(Reuters) - Time Warner Inc (TWX.N) - the owner of cable channels TNT, TBS Cartoon Network - said ratings for its “key” domestic entertainment networks have dropped more than anticipated, which will result in a fall in ad revenue next year.
The warning, which echoed a similar one from ESPN and ABC-owner Walt Disney Co (DIS.N) in August, sent Time Warner’s shares plunging more than 10 percent on Wednesday.
Cable companies and broadcasters have been hit by a shift of viewers to online services such as Netflix <NFLX.O and Hulu.
Time Warner said it was evaluating whether it should retain rights on its content for a longer period before licensing it to third-party streaming services.
Disney’s shares, along with those of Viacom Inc (VIAB.O) and Discovery Communications Inc (DISCA.O), also fell. Shares of Twenty-First Century Fox Inc (FOXA.O), which reported lower-than-expected quarterly revenue on Wednesay, fell 7 percent.
Time Warner, which also owns ad-free HBO and news channel CNN, also cut its 2016 adjusted profit forecast, citing a strong dollar, and said it would not meet its 2018 earnings forecast of $8 per share.
Chief Executive Jeff Bewkes said Time Warner expected the impact of a stronger dollar to be about the same in 2016 as in 2015, at around 50 cents per share.
Bewkes said that with consumers shifting online, it was important to provide even more on-demand content.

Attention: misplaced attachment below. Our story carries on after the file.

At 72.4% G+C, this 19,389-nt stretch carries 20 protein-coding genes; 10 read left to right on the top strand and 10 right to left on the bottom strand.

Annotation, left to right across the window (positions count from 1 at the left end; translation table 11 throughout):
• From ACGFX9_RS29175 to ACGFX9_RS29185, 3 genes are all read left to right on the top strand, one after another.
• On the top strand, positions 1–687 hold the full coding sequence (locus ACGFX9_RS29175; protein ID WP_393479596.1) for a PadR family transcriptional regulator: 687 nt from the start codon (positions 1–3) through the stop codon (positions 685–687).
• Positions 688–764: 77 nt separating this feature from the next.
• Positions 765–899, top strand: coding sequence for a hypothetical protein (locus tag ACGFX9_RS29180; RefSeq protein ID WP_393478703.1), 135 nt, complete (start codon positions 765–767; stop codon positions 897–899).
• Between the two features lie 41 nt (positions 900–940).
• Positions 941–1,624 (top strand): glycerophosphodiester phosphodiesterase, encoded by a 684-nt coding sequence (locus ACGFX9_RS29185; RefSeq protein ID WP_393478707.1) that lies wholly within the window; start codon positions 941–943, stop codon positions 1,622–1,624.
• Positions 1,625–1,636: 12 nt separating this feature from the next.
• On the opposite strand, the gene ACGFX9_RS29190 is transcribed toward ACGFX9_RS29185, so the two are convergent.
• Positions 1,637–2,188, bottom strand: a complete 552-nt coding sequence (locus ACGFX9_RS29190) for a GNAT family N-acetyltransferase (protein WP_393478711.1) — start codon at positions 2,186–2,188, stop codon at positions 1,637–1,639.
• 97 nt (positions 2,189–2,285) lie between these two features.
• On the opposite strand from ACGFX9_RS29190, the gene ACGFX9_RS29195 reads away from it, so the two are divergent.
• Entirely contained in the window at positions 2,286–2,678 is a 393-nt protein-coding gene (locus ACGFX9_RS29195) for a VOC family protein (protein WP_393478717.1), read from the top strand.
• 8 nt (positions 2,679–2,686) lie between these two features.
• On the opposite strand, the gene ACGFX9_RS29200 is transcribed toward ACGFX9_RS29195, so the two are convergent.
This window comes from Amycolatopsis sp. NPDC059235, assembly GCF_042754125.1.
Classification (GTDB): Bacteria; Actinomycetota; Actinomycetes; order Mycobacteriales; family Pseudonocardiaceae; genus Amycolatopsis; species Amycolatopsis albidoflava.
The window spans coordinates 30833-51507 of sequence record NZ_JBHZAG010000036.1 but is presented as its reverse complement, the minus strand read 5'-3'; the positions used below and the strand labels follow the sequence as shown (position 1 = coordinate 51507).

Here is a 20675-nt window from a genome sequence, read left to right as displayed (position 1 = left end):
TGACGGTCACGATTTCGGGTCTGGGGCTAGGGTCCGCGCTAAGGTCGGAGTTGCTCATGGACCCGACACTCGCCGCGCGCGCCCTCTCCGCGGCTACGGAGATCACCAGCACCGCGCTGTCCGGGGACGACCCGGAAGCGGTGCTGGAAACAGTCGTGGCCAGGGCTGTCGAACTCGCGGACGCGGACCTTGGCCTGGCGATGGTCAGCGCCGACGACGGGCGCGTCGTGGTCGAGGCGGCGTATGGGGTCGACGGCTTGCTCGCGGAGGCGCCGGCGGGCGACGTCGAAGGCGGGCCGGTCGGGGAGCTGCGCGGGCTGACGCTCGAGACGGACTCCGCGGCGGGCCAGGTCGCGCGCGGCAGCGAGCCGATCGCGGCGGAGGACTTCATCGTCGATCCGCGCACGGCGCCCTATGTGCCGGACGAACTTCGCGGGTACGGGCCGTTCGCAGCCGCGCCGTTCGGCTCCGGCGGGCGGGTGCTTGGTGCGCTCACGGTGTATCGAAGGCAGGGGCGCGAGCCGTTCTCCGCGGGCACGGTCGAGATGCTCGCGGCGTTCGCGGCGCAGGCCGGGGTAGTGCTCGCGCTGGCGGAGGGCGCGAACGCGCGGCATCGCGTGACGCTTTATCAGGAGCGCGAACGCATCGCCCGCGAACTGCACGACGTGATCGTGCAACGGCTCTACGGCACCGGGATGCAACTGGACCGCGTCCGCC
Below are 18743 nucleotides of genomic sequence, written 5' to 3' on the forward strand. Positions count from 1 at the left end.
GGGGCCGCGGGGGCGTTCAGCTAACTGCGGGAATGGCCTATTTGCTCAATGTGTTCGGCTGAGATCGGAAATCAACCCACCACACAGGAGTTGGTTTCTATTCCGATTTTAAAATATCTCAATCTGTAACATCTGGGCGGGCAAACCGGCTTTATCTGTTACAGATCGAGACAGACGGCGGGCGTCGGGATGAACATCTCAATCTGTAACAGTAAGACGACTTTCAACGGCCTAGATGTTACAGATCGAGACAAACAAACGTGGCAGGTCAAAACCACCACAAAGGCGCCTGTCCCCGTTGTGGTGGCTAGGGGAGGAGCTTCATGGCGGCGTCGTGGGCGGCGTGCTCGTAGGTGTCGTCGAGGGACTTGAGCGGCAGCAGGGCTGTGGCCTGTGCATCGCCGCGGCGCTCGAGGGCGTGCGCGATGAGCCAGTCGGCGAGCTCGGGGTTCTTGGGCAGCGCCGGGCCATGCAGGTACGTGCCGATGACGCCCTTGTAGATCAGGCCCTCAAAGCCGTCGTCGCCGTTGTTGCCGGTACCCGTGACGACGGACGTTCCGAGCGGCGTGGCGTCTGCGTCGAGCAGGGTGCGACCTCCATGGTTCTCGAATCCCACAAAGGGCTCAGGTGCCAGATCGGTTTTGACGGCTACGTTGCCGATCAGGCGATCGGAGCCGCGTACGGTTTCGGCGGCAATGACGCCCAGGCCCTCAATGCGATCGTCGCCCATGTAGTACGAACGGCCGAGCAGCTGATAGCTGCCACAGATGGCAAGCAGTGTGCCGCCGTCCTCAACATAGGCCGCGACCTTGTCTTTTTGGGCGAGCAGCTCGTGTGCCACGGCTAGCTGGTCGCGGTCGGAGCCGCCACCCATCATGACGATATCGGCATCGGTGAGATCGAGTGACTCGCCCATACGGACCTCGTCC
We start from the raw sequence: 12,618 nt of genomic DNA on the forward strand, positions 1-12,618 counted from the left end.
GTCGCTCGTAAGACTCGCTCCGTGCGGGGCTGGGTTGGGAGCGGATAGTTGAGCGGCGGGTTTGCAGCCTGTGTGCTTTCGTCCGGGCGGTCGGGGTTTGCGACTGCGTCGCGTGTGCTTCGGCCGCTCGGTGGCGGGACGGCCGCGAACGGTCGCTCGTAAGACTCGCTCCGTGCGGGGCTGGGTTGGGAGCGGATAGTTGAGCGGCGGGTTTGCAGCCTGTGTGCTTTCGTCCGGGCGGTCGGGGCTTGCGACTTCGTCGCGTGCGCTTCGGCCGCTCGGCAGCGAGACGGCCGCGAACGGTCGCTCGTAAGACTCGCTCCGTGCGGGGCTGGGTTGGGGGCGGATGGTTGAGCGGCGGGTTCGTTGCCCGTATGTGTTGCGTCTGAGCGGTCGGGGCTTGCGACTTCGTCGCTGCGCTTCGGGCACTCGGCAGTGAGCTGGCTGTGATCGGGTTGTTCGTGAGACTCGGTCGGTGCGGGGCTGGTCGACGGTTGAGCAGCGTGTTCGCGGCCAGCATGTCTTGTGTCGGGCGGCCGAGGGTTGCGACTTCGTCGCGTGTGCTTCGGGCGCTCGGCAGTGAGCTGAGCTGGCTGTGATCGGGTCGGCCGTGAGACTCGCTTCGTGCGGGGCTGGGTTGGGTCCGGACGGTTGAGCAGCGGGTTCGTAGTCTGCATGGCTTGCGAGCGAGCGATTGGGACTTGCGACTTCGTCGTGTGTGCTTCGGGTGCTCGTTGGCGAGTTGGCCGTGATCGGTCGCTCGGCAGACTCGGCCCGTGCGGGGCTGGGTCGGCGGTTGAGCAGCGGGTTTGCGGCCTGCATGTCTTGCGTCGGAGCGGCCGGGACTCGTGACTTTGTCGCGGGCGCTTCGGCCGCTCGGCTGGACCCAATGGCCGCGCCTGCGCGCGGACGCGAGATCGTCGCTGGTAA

“It’s critical that we push on the accelerator because every day it becomes clearer that the trends we anticipated are happening, and in some ways they are happening even faster than we expected,” he said on a call with analysts.
At the shares’ low, the selloff wiped out about $6.5 billion of market value.
Time Warner said it now expected adjusted earnings of $5.25 per share for 2016, down from its earlier forecast of “close to $6”. Analysts on average had expected $5.60.
The company’s shares were down slightly in earlier trading after the company reported better-than-expected third-quarter profit and revenue, boosted by higher HBO subscription fees and a rise in licensing revenue at its Warner Bros. studio business.
Revenue at Warner Bros. rose about 15 percent in the quarter ended Sept. 30, helped by the releases of the “LEGO Dimensions” and “Mad Max” videogames.
The syndication of TV shows “2 Broke Girls” and “Person of Interest” also boosted revenue at the studio, which accounts for about half of Time Warner’s total revenue.
Revenue at HBO rose 4.8 percent as more people signed up for popular shows such as “Game of Thrones” and “True Detective”.
The company, which has exceeded profit estimates in the first three quarters of 2015, kept its full-year adjusted profit forecast of $4.60-$4.70 from continuing operations.
Time Warner’s total revenue rose 5.1 percent to $6.56 billion in the three months ended Sept. 30.
Net income attributable to shareholders rose 7 percent to $1.04 billion, or $1.26 per share.
Excluding items, Time Warner earned $1.25 per share.
Analysts on average expected earnings of $1.09 per share on revenue of $6.51 billion, according to Thomson Reuters I/B/E/S.
Up to Tuesday’s close of $70.77, Time Warner’s stock had fallen about 9.5 percent this year.
Reporting By Arathy S Nair and Anya George Tharakan in Bengaluru; Editing by Savio D'Souza and Ted Kerr